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On March 10th 2015, the New Zealand Police and the Ministry for Primary Industries held a joint press conference to announce that Fonterra Co-operative Group Ltd and the Federated Farmers advocacy organisation received letters in November 2014 threatening to contaminate infant formula and other products if New Zealand did not stop using the pesticide 1080 by the end of March 2015. 1080, a pest control chemical compound commonly used by the Department of Conservation to control possum and rodent populations, represents a contentious issue in New Zealand, with the use often supported by conservationists and livestock farmers, but typically opposed by residents living in 1080 aerial-drop zones.
The 1080 threat brought back memories of the botulism scare in 2013, in which whey protein from a Fonterra plant was thought to be contaminated with botulism-causing bacteria. While an eventual investigation and testing found that such bacteria were not present, both Fonterra and New Zealand as a whole experienced a massive backlash from consumers both in Australasia and abroad. In New Zealand, the potentially contaminated whey protein was used to manufacture infant formula products within Nutricia’s Karicare range, which is owned globally by Groupe Danone, and was also supplied to seven other companies. Nutricia Ltd responded to the contamination scare by initiating a precautionary recall in New Zealand of select infant formula products. Fonterra was eventually fined NZ$300,000 for causing a food-safety scare that damaged New Zealand’s international reputation and resulted in New Zealand products being rejected from several markets.
New Zealand’s reputation was hardest hit in China in 2013, with the country introducing a ban on all New Zealand milk powder imports during the botulism scare. Infant formula food safety standards represent a highly sensitive issue within China, given the melamine scandal of 2008, when six infants died as a result of consuming infant formula products that were tainted with melamine; products that were manufactured by Fonterra subsidiary Shijiazhuang Sanlu Group. This incident dealt a terrible blow to China’s domestic infant formula industry, and ultimately resulted in the demise of the Shijiazhuang Sanlu Group. On the contrary, the Chinese reaction to the 1080 threat has been somewhat muted.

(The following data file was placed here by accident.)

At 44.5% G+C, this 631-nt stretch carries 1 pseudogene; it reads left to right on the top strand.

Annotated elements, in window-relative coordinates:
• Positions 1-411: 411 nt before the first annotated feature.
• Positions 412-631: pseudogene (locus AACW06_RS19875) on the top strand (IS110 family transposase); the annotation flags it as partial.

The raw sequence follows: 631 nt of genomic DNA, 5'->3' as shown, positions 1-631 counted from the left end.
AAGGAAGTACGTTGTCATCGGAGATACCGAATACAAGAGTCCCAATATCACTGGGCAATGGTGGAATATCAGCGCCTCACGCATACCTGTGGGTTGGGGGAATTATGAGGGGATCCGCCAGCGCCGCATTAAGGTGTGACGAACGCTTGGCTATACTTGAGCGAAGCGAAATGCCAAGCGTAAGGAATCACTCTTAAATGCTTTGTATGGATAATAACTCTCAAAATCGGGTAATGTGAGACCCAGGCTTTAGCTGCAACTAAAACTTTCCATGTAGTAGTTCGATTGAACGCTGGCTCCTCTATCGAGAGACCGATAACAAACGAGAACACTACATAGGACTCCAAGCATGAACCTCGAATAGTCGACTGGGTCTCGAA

Members of the infant formula supply chain have reacted strongly to the 1080 threat to avoid a rehash of the botulism scare, with New Zealand supermarket retailers introducing extra security measures to ensure the safety of infant formula products for consumers. Progressive Enterprises Ltd’s Countdown stores relocated infant formula tins from the main shelf to behind service counters, while Foodstuffs (New Zealand) Ltd’s New World and PAK’nSAVE stores employed infant formula milk monitors in its larger stores, who were positioned at the shelf and were responsible for visually monitoring infant formula products. Nonetheless, consumers may be questioning whether it was wise for the involved dairy companies to delay sharing this information publicly. Indeed, Fonterra, Synlait Milk and A2 Milk did not inform the NZX of the 1080 threat until 3.51pm March 10th, despite knowing about the threat for four months. NZX listing rules require that material information be released to the market immediately.
The New Zealand Infant Formula Exporters Association has noted that some exporters have experienced reductions in infant formula orders to China, similar to the situation following the botulism scare. Nonetheless, it is too early to tell if sales have declined in New Zealand, and indeed, Fonterra is on track to increase its presence in China’s branded dairy industry with the acquisition of an 18.8% stake of China’s Beingmate Baby and Child Food Co Ltd, announced less than a week after the 1080 threat. Beingmate has a 9% value share of the Chinese milk formula market. It is additionally worth nothing that unlike the botulism scare, the 1080 threat targets any and/or all infant formula brands. As a result, the New Zealand police continue to test infant formula products showing signs of tampering as part of their ongoing investigation.
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